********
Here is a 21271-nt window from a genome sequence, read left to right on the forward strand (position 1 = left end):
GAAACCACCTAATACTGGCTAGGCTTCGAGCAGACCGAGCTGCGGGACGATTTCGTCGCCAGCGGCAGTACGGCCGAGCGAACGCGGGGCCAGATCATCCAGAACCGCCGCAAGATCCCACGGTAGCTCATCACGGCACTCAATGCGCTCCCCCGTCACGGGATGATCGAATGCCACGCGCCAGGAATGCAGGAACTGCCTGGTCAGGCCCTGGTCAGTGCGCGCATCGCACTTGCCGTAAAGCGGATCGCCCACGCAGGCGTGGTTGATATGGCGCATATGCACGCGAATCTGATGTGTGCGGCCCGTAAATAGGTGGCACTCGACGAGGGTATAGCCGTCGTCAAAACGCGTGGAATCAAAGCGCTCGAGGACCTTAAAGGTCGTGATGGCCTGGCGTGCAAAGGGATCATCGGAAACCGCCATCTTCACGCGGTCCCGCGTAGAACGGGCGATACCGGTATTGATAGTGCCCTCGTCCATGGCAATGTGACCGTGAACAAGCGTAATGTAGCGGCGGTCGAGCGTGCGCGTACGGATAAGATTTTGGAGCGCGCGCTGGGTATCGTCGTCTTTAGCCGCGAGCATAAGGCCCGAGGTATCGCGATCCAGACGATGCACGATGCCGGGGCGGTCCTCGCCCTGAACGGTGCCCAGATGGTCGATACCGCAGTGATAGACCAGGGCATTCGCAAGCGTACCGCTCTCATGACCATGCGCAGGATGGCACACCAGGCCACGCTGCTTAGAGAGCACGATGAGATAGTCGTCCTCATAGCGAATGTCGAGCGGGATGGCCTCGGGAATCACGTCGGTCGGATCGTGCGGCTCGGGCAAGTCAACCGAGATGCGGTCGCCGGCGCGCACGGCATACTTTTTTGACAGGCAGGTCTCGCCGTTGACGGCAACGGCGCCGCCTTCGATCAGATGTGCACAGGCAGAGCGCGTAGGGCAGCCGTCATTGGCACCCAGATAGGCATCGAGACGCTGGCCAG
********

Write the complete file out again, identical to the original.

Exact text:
Here is a 21271-nt window from a genome sequence, read left to right on the forward strand (position 1 = left end):
GAAACCACCTAATACTGGCTAGGCTTCGAGCAGACCGAGCTGCGGGACGATTTCGTCGCCAGCGGCAGTACGGCCGAGCGAACGCGGGGCCAGATCATCCAGAACCGCCGCAAGATCCCACGGTAGCTCATCACGGCACTCAATGCGCTCCCCCGTCACGGGATGATCGAATGCCACGCGCCAGGAATGCAGGAACTGCCTGGTCAGGCCCTGGTCAGTGCGCGCATCGCACTTGCCGTAAAGCGGATCGCCCACGCAGGCGTGGTTGATATGGCGCATATGCACGCGAATCTGATGTGTGCGGCCCGTAAATAGGTGGCACTCGACGAGGGTATAGCCGTCGTCAAAACGCGTGGAATCAAAGCGCTCGAGGACCTTAAAGGTCGTGATGGCCTGGCGTGCAAAGGGATCATCGGAAACCGCCATCTTCACGCGGTCCCGCGTAGAACGGGCGATACCGGTATTGATAGTGCCCTCGTCCATGGCAATGTGACCGTGAACAAGCGTAATGTAGCGGCGGTCGAGCGTGCGCGTACGGATAAGATTTTGGAGCGCGCGCTGGGTATCGTCGTCTTTAGCCGCGAGCATAAGGCCCGAGGTATCGCGATCCAGACGATGCACGATGCCGGGGCGGTCCTCGCCCTGAACGGTGCCCAGATGGTCGATACCGCAGTGATAGACCAGGGCATTCGCAAGCGTACCGCTCTCATGACCATGCGCAGGATGGCACACCAGGCCACGCTGCTTAGAGAGCACGATGAGATAGTCGTCCTCATAGCGAATGTCGAGCGGGATGGCCTCGGGAATCACGTCGGTCGGATCGTGCGGCTCGGGCAAGTCAACCGAGATGCGGTCGCCGGCGCGCACGGCATACTTTTTTGACAGGCAGGTCTCGCCGTTGACGGCAACGGCGCCGCCTTCGATCAGATGTGCACAGGCAGAGCGCGTAGGGCAGCCGTCATTGGCACCCAGATAGGCATCGAGACGCTGGCCAG